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Getting Behind the Wheel of a Big Rig: How to Land a Trucking Job

Date posted: 07/24/2012

by Melissa Crumish on
in Applying for a New CDL

2069 Getting Behind the Wheel of a Big Rig: How to Land a Trucking Job

To become a commercial driver you need more than a driver’s license and a love for the open road. Like any career, it requires careful planning and consideration.

Step 1: Decide on a Truck Driving Category

Before rushing to your Department of Motor Vehicles (DMV) to apply for a commercial drivers license (CDL), take time to decide on what type of driving interests you.

Trucking categories are diverse and include:

  • Auto Haulers: Hauling cars on specially designed trailers that require special loading and unloading skills.
  • Boat Haulers: Hauling large boats, including yachts, across country in specialized trailers.
  • Bullrack: Haul livestock.
  • Dry Van Drivers: Haul non-perishable goods across country.
  • Flat Bed Drivers: Haul large pipes, lumber and other assorted items.
  • Hazmat: Transport hazardous chemicals. Obtaining an endorsement requires, among other things, fingerprinting and an extensive background check.
  • Home Movers: Drive moving trucks.
  • Interstate: Drive cross-country, requiring many nights, sometimes weeks, away from home.
  • Intrastate: Drive only within your home state. You may have one or two nights a week away from home.
  • Local Drivers: Drive mainly within the limits of your town or county. This means you’re home every night after work.
  • Bus Driver: This requires a special endorsement. Tour buses require cross-country driving, meaning several nights away from home. School bus drivers, however, are home every night.
  • Tanker Drivers: Drive tanks filled with various forms of liquid (gas, fertilizer, milk…) The shifting nature of the fluid makes driving difficult, requiring a special endorsement.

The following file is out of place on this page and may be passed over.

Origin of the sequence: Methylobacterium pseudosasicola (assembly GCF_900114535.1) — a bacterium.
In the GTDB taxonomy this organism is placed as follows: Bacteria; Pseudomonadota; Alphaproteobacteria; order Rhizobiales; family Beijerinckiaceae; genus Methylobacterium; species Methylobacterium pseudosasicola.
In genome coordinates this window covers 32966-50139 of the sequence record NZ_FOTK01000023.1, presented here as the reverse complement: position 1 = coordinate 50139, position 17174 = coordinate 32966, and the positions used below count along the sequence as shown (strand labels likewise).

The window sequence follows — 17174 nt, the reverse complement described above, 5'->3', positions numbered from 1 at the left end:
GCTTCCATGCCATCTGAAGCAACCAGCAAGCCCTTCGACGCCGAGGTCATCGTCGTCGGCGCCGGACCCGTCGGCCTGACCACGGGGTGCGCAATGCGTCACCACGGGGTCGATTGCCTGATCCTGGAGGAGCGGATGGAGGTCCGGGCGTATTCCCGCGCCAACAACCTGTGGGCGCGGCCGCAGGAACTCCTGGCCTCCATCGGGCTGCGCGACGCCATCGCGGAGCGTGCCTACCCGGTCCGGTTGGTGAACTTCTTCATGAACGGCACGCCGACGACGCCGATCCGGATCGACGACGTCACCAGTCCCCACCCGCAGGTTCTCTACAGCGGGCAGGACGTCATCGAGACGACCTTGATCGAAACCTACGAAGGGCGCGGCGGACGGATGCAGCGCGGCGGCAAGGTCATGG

• Vocational Drivers: Drive dump trucks, cement mixers and garbage trucks. Driving is mainly local.

When mulling over what type of driving interests you, also consider the hours. Many trucking jobs require many nights away from home, sleeping in truck cabs along interstate highways. If you prefer being home every night, don’t pursue an interstate driving job.

Step 2: Apply for a CDL

Before applying, you may want to check with local trucking companies about their current job status. If hiring, some trucking companies may pay for your truck driving school tuition. Otherwise, visit your local DMV office to apply.

Specific truck driving license requirements vary by state and by trucking company, but in general you will need to:

  • Own a regular driver’s license.
  • Be at least 21 if you plan on trucking across state lines.
  • Be in good physical condition and able to obtain medical certification.
  • Own a relatively clean driving record.
  • Pass CDL knowledge and road tests.
  • Obtain, if applicable, an endorsement.

If you’re not already lined up with a trucking company, you, when applying, will more than likely talk with a trucking recruiter. Be honest. You’ll be red-flagged if caught lying about your driving history, jeopardizing chances of getting hired as a truck driver.

When meeting with a truck recruiter, be prepared to present:

  • Your current, non-expired CDL.
  • Names and contact numbers of former employers.
  • A copy of your driving record.
  • Proof of eligibility to work in the U.S.

In addition, due to Homeland Security laws, you will be expected to pass a background check, which may, depending on the job, require fingerprinting.

Do you know any commercial drivers who can help you along the way?

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